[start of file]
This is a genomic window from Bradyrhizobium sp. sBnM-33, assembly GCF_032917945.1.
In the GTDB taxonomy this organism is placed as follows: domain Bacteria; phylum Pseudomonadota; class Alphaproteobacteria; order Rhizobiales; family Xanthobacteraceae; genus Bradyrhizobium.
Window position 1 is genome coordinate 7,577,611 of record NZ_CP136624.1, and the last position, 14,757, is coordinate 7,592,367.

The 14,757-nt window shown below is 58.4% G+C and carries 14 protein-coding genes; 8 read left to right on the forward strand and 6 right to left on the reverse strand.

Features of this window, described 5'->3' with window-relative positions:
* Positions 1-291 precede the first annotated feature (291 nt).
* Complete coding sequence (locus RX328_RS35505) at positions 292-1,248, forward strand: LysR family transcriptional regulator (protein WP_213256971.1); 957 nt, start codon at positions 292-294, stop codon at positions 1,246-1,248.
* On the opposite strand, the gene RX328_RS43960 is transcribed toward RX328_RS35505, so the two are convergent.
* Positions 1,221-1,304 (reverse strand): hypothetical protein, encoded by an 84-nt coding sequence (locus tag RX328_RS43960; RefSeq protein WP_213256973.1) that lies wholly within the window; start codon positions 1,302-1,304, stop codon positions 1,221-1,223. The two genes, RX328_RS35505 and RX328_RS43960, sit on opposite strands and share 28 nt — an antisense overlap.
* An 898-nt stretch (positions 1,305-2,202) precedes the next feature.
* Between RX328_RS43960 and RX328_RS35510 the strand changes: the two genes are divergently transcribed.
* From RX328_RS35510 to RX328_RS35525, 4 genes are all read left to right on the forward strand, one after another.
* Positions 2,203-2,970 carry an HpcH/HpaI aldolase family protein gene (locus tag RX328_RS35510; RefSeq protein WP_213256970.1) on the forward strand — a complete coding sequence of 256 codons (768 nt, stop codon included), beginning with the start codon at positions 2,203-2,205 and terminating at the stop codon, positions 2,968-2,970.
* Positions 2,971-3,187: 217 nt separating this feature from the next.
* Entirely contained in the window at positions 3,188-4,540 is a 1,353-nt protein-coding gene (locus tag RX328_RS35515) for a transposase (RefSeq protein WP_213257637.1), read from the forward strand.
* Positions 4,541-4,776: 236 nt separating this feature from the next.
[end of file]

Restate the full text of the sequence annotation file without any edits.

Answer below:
This is a genomic window from Bradyrhizobium sp. sBnM-33, assembly GCF_032917945.1.
In the GTDB taxonomy this organism is placed as follows: domain Bacteria; phylum Pseudomonadota; class Alphaproteobacteria; order Rhizobiales; family Xanthobacteraceae; genus Bradyrhizobium.
Window position 1 is genome coordinate 7,577,611 of record NZ_CP136624.1, and the last position, 14,757, is coordinate 7,592,367.

The 14,757-nt window shown below is 58.4% G+C and carries 14 protein-coding genes; 8 read left to right on the forward strand and 6 right to left on the reverse strand.

Features of this window, described 5'->3' with window-relative positions:
* Positions 1-291 precede the first annotated feature (291 nt).
* Complete coding sequence (locus RX328_RS35505) at positions 292-1,248, forward strand: LysR family transcriptional regulator (protein WP_213256971.1); 957 nt, start codon at positions 292-294, stop codon at positions 1,246-1,248.
* On the opposite strand, the gene RX328_RS43960 is transcribed toward RX328_RS35505, so the two are convergent.
* Positions 1,221-1,304 (reverse strand): hypothetical protein, encoded by an 84-nt coding sequence (locus tag RX328_RS43960; RefSeq protein WP_213256973.1) that lies wholly within the window; start codon positions 1,302-1,304, stop codon positions 1,221-1,223. The two genes, RX328_RS35505 and RX328_RS43960, sit on opposite strands and share 28 nt — an antisense overlap.
* An 898-nt stretch (positions 1,305-2,202) precedes the next feature.
* Between RX328_RS43960 and RX328_RS35510 the strand changes: the two genes are divergently transcribed.
* From RX328_RS35510 to RX328_RS35525, 4 genes are all read left to right on the forward strand, one after another.
* Positions 2,203-2,970 carry an HpcH/HpaI aldolase family protein gene (locus tag RX328_RS35510; RefSeq protein WP_213256970.1) on the forward strand — a complete coding sequence of 256 codons (768 nt, stop codon included), beginning with the start codon at positions 2,203-2,205 and terminating at the stop codon, positions 2,968-2,970.
* Positions 2,971-3,187: 217 nt separating this feature from the next.
* Entirely contained in the window at positions 3,188-4,540 is a 1,353-nt protein-coding gene (locus tag RX328_RS35515) for a transposase (RefSeq protein WP_213257637.1), read from the forward strand.
* Positions 4,541-4,776: 236 nt separating this feature from the next.